While the first two techniques rely on the effects of a filter, this time around you will have a much greater influence on the result by painting on the layer mask. The first few steps in this technique are the same as in the previous techniques, so I'll go through them pretty quickly without explaining each step.
Press Command-J (PC: Control-J) to duplicate the Background layer.
From the Image menu, choose Canvas Size (or press Command-Option-C [PC: Control-Alt-C]). In the Canvas Size dialog, make sure the Relative checkbox is turned on and enter 1 inch in both the Width and Height fields.
Press-and-hold the Command key (PC: Control key) and click on the Create a New Layer icon at the bottom of the Layers palette to create a layer below the current layer. Press D to set your Foreground and Background to the default colors. Then press Command-Delete (PC: Control-Backspace) to fill the new layer with white.
Press-and-hold the Command key (PC: Control key) and click on the top layer's thumbnail (the copied Background layer) to load it as a selection. From the Select menu, choose Modify>Contract, enter 2 pixels as the Contract By amount, and click OK (for higher resolution images try 510 pixels).
Make sure that the top layer is active and click on the Add Layer Mask icon at the bottom of the Layers palette to create a layer mask from your selection.
From the Toolbox, choose the Brush tool (B), and then in the Options Bar, click on the Brush thumbnail. In the resulting Brush Picker, click on the right-facing triangle and choose Dry Media Brushes from the flyout menu. Go ahead and click OK in the resulting dialog and replace your current brushesyou can always choose Reset Brushes from the same flyout menu to get back to the default set. Choose one of the Dry Media brushes. I chose Pastel Medium Tip for this example.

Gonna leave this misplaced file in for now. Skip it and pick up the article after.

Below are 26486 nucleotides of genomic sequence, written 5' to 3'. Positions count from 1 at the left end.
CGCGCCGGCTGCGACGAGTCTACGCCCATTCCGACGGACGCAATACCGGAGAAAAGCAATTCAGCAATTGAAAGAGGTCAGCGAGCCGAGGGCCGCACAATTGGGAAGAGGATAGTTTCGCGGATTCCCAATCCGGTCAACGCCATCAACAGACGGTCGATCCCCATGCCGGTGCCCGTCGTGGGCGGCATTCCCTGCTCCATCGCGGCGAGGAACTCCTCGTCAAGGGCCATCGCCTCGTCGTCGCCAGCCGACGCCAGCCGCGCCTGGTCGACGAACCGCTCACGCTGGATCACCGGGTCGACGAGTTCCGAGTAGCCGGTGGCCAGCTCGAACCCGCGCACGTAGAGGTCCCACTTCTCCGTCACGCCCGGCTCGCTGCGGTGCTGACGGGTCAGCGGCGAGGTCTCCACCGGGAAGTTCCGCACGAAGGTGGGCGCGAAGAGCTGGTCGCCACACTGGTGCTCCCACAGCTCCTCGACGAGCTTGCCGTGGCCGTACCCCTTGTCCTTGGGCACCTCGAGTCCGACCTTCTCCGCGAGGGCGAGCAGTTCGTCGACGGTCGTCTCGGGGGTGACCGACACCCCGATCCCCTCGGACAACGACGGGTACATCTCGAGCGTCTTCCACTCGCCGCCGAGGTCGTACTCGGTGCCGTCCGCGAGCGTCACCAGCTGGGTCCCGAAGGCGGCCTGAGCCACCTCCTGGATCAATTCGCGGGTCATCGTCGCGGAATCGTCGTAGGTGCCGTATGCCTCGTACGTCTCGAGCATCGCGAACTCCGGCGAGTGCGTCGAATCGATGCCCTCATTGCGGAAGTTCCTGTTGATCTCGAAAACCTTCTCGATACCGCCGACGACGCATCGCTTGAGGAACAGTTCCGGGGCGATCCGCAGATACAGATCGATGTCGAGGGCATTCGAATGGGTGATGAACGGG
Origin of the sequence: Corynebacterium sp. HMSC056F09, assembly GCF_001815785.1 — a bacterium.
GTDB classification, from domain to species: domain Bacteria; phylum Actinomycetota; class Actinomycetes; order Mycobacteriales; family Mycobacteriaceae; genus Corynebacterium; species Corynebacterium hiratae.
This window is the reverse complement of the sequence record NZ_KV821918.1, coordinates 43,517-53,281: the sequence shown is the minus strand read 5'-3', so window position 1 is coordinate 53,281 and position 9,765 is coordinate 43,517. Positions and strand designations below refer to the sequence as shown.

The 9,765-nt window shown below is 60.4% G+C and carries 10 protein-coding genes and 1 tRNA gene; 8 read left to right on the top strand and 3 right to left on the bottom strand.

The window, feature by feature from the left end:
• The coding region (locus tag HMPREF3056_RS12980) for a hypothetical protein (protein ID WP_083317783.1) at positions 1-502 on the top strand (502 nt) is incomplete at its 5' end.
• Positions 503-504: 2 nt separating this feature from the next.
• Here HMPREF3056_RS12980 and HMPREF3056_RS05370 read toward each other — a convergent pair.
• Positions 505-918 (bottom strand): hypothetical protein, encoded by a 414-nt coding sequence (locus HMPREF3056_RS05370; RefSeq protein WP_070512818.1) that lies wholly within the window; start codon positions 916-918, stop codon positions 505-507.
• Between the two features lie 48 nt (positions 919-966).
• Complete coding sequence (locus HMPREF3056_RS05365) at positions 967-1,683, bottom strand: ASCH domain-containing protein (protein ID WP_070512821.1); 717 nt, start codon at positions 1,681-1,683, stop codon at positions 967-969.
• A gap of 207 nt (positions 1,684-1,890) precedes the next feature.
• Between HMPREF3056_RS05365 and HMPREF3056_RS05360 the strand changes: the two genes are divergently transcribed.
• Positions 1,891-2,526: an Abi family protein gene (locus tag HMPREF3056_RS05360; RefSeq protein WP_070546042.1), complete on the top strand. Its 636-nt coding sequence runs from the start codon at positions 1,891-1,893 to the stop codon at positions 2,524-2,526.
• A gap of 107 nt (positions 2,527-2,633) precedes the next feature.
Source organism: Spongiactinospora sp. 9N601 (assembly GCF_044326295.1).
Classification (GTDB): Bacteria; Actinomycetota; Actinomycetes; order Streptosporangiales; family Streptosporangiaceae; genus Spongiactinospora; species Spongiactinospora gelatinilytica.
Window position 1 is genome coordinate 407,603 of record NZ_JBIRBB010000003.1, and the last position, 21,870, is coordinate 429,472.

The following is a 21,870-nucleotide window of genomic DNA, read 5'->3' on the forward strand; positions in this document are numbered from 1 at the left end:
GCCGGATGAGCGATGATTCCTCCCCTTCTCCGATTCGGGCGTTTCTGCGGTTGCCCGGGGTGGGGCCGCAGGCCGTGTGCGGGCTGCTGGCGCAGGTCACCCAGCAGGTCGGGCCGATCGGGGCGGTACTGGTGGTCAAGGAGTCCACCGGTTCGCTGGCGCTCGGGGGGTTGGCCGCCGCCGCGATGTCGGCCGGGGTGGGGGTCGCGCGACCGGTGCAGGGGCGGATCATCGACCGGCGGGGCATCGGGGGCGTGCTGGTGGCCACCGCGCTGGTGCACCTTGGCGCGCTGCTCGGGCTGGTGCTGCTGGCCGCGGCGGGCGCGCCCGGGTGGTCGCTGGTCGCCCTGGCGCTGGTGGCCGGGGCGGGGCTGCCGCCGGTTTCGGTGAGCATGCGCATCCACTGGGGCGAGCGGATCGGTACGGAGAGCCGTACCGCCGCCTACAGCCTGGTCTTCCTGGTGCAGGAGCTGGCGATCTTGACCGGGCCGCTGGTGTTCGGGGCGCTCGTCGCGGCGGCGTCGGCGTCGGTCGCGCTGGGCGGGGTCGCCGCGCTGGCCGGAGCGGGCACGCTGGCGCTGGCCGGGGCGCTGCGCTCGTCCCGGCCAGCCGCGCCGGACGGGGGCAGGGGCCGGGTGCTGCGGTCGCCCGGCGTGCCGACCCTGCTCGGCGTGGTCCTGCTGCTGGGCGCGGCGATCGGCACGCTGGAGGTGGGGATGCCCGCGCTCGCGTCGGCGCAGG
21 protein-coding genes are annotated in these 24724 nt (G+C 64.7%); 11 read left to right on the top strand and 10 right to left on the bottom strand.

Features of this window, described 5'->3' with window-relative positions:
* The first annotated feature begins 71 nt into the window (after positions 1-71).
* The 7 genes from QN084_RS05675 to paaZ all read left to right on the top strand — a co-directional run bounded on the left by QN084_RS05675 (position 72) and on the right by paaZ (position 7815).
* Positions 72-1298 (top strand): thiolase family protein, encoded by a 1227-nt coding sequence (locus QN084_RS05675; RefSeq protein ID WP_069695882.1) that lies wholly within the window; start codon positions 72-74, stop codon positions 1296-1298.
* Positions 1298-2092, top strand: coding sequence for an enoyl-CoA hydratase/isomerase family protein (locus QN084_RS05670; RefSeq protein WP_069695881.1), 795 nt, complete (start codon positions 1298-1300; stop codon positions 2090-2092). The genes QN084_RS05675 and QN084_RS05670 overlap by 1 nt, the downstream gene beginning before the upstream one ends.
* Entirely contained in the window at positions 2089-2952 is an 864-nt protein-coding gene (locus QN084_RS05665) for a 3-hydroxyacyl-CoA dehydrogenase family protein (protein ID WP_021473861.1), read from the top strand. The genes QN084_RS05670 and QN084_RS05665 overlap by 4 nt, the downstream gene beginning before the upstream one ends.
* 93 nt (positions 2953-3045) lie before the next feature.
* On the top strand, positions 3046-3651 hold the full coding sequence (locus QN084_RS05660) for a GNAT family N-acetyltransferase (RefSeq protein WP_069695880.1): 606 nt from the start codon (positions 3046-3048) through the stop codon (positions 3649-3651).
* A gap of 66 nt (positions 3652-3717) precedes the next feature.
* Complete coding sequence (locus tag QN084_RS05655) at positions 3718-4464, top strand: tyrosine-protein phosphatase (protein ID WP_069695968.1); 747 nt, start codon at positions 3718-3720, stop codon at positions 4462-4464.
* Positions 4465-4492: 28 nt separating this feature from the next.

Make sure the layer mask is still active and click once on the top-right corner of the photo. Press-and-hold the Shift key, move to the topleft corner of the photo, and click again. The Brush tool will paint a straight line between your two clicks.
Repeat this operation for all four sides of the photo, and don't worry about trying to stay perfectly horizontal or vertical. In fact, you can add to the randomness of the effect by deliberately painting slightly askew. Here's the result, along with a view of the layer mask.
Of course, each brush will have a different effect and you shouldn't restrict yourself to just the Dry Media brushes. You can try any of the built-in brushes or, as we'll see in the next technique, make your own.
Here's another example where I chose a smaller brush, changed the Foreground color to white, and lowered the Brush tool's opacity (in the Options Bar) to around 60%.